JENNY R. SUSSER, PH.D.

POWER & PERFORMANCE SPORT PSYCHOLOGY SERVICES

Car Shopping & the Ill-Equipped

Posted by on Jun 29, 2019

It is time for a new car…fortunately and unfortunately. Most people grunt in common misery when they hear this terrible news. Only a psychologist would twist themselves into a pretzel over how to approach this so I thought you might enjoy the hilarity of the story. It makes me think of an ad for t-shirt I almost bought that said, “Keep Talking: I’m diagnosing you.” Yes, the fear is real people, psychologists can’t help but make sideline assessments when dealing with some people, but I bet you do, too. For me, it is usually a wondering kind of process, I wonder if they have any awareness about things they do or say… It has been a while since buying a new car and I haven’t missed the process. If you are in the retail business of cars, I apologize for the negative contribution to the negative stereotype, but I am not sure how to represent it better. The problem is a human problem more than a car salesman one, ultimately, a lack of “mental equipment,” so to speak. It makes me wonder if the industry attracts something of the sort? My Lexus RX 400h is a 2006 and has over 200,000 miles. We bought it new, so we have most definitely gotten our money’s worth and it has been a great car. So great, I will probably buy the same one again. But in an effort to do well-rounded research, I looked at another brand (*shudder*). Here is where my professional life messes up the personal. The research shows that women pay more for a new car than men, which puts me on instant alert. The majority of car sales are done by men (typically white men). It is a very male-dominated field and I have plenty of personal experiences being treated poorly at a car dealership to support the research. So, going into this with an open mind was just about impossible. But hey, it was worth a try. Trying to silence the skeptic is tough, especially when this much money is at stake. Like the good researcher, I spent some time online looking at the competition, the expert commentary, and the reviews. Trying to be mindful of my carbon footprint, I wanted to get another hybrid, and it doesn’t hurt that I have loved my current one so much. There is another car in the same category...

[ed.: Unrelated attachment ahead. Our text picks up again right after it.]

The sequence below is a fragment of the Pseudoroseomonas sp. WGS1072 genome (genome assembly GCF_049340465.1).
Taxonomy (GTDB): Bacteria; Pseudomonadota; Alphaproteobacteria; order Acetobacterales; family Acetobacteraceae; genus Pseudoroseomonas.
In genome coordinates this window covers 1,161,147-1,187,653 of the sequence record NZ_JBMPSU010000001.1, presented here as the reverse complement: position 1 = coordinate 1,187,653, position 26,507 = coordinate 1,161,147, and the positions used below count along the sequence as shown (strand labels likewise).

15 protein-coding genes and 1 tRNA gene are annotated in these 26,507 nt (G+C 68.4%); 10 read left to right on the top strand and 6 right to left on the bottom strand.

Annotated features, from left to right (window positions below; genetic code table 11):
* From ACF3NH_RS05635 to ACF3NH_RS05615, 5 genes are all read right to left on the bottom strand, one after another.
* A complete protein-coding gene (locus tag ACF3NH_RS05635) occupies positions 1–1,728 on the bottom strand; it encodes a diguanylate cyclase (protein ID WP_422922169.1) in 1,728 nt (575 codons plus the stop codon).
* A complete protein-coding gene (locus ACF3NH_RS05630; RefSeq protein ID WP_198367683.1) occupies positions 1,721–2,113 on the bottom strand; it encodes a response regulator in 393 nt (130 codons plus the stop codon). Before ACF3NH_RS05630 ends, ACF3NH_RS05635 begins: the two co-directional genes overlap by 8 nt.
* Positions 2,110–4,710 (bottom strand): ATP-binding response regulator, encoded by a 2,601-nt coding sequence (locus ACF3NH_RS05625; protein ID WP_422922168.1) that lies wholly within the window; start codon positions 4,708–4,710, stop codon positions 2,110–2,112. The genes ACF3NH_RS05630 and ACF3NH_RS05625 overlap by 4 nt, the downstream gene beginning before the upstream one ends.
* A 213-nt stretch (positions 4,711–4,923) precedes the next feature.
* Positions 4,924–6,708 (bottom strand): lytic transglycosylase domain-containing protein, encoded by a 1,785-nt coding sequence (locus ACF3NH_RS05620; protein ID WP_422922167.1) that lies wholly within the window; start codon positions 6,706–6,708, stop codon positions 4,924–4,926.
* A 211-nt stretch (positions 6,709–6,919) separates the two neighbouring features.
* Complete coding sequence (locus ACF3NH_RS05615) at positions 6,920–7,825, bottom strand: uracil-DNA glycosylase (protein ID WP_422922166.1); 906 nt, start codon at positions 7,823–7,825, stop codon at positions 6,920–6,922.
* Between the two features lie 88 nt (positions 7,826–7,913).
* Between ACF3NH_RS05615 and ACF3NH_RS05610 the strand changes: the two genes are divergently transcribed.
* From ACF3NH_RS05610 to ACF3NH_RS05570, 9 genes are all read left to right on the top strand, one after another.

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Hiding failure

Posted by on Jun 22, 2019

12 – 15 minute read…but worth it. I have been failing…and hiding it. There, I said it. When I thought about writing this, I was going to call it “Embracing Failure,” because I just couldn’t bring myself to admit I was not only failing but hiding it. The wiggling my mind engaged in was incredible to watch. Every time I thought about writing this article, I would call it embracing instead of hiding, trying to pretend that title would be more profound or some crap like that. But the truth is I have been failing and honestly, the more I talk and share about it, the freer I become. It’s like a coming out, again, and it is getting more and more brilliant as I go, just like before. The power of honesty with the self is immeasurable. I became a psychologist to be a sport psychologist, period. Watching Dr. William Parham work with the swim team in my third and unhappiest year as an assistant coach, I was inspired for the first time outside of competitive sport. “Get a Ph.D. in clinical psychology,” he told me, “it will be more powerful and more versatile.” And so, I did. It was longer and more difficult, but I was young so off I went. Graduate school was an incredible time for me. Discovering my intellectual side was a revelation, especially for someone who identified completely with “dumb jock” for most of my life. I fell in love with learning for the first time and discovered an ability to think and figure, and the world seemed to open up. One thing I never expected to fall in love with was psychology and the clinical process. The more I learned, the more I wanted to learn. The more I helped, the more I wanted to help. It was enlightening and exciting. For the first time in my life, my focus became about others and it was amazing and quite honestly, a great relief. Through a few degrees of separation, I landed a post-doc at an organizational consulting firm that also happened to work with the NY Giants. The founder, my boss, was this wonderful, funny, clever, and generous man who built his business the way they did in the old days, through relationship. With a handful of client’s he had served for decades, his company was him, not his product, not his...